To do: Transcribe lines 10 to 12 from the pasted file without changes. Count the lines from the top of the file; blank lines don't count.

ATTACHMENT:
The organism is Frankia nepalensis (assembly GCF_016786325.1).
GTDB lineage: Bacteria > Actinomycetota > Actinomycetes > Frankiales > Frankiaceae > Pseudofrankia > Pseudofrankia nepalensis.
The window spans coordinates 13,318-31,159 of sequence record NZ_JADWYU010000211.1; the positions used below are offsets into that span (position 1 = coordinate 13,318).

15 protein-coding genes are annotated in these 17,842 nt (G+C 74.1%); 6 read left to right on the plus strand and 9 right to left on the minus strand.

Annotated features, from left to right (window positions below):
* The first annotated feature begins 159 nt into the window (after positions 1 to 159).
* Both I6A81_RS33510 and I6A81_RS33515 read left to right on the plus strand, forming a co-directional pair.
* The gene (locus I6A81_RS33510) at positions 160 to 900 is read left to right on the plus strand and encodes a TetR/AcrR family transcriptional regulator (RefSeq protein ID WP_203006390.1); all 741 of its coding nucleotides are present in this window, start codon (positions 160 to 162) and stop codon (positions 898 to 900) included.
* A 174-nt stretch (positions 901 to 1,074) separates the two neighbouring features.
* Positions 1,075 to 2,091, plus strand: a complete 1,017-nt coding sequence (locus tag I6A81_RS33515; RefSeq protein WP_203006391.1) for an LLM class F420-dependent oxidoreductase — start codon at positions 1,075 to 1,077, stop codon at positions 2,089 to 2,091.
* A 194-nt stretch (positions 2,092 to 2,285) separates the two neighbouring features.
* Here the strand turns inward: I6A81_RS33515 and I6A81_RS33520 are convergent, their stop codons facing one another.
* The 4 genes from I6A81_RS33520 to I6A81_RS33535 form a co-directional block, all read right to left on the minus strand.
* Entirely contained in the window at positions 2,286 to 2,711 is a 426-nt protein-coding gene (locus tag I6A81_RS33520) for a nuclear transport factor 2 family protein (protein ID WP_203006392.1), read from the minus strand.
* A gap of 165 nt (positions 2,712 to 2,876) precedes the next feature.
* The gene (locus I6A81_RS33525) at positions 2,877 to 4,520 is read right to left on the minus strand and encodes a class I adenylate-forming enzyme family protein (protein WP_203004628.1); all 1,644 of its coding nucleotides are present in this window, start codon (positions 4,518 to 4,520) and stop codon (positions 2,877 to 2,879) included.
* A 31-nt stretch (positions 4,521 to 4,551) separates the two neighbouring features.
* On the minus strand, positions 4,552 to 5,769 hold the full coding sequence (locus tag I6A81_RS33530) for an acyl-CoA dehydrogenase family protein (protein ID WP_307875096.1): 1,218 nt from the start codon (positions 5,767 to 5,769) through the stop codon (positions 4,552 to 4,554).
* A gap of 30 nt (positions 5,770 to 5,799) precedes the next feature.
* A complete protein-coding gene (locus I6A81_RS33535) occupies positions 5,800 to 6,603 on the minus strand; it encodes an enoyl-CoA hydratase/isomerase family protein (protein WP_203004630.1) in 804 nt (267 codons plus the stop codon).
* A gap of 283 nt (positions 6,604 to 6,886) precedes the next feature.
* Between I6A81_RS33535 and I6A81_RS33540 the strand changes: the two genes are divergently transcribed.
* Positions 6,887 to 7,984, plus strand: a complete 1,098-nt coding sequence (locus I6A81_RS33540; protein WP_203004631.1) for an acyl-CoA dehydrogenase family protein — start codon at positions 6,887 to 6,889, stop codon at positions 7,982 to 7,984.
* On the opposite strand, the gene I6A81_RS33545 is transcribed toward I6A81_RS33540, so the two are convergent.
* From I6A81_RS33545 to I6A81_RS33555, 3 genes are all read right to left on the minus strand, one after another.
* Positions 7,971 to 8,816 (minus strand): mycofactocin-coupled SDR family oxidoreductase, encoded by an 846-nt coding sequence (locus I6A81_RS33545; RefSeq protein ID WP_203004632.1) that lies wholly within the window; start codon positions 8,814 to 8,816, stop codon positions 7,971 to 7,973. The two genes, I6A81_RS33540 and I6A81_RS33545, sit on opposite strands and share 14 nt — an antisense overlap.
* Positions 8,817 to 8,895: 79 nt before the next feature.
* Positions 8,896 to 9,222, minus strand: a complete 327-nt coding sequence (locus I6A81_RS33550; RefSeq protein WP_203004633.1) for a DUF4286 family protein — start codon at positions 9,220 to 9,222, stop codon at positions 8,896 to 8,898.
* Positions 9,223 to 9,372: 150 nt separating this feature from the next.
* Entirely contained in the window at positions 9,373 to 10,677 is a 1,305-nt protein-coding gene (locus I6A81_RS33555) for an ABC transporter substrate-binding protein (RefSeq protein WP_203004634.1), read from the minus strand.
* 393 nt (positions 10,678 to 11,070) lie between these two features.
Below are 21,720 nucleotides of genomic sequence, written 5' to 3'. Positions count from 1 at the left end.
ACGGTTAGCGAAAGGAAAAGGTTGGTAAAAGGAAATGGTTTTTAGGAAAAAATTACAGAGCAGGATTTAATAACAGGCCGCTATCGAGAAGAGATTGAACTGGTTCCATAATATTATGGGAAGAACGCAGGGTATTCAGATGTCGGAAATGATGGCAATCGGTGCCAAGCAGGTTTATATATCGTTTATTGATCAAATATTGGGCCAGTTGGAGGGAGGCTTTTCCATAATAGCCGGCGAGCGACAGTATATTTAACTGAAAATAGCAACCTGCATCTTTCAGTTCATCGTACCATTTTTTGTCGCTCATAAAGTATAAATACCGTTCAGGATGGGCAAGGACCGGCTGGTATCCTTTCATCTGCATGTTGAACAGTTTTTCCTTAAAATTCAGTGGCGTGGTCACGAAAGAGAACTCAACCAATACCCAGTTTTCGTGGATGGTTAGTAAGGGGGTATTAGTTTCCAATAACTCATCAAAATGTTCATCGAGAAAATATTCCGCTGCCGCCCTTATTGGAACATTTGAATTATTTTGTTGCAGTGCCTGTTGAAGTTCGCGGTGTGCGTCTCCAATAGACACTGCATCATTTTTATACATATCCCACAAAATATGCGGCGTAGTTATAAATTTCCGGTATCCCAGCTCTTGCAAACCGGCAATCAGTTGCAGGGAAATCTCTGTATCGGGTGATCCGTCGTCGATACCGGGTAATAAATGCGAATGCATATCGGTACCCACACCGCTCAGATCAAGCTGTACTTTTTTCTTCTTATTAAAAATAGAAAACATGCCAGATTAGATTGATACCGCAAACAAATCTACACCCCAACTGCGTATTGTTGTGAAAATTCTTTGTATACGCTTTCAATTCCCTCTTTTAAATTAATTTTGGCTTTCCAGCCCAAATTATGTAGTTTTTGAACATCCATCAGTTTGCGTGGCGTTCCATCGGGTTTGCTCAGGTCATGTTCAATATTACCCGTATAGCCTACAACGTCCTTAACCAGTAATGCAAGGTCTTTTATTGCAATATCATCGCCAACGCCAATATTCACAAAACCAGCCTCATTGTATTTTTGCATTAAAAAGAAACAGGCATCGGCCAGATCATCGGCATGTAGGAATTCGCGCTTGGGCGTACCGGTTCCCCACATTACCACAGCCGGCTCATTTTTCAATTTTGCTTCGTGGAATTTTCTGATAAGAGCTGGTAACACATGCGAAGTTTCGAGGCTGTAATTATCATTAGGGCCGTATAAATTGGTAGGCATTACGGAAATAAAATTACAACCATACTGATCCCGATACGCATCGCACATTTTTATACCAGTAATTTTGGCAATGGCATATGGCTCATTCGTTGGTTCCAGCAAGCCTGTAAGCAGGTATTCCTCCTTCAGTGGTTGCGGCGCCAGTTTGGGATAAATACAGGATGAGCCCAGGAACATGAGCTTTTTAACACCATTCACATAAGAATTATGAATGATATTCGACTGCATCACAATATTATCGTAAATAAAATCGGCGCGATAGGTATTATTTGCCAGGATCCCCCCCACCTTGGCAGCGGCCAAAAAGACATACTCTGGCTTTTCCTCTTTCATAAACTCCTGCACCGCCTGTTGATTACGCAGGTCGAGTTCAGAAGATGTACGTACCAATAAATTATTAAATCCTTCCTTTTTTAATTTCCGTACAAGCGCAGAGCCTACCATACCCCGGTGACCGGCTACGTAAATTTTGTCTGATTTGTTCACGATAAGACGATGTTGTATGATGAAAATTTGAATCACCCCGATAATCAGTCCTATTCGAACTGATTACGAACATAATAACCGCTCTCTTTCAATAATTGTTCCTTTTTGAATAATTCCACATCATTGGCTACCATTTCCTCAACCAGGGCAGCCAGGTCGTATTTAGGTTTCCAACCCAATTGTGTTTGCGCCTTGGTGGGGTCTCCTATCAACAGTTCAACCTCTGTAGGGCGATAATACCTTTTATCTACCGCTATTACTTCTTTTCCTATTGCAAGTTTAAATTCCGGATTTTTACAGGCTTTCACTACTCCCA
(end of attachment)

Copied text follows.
* Positions 1,075 to 2,091, plus strand: a complete 1,017-nt coding sequence (locus tag I6A81_RS33515; RefSeq protein WP_203006391.1) for an LLM class F420-dependent oxidoreductase — start codon at positions 1,075 to 1,077, stop codon at positions 2,089 to 2,091.
* A 194-nt stretch (positions 2,092 to 2,285) separates the two neighbouring features.
* Here the strand turns inward: I6A81_RS33515 and I6A81_RS33520 are convergent, their stop codons facing one another.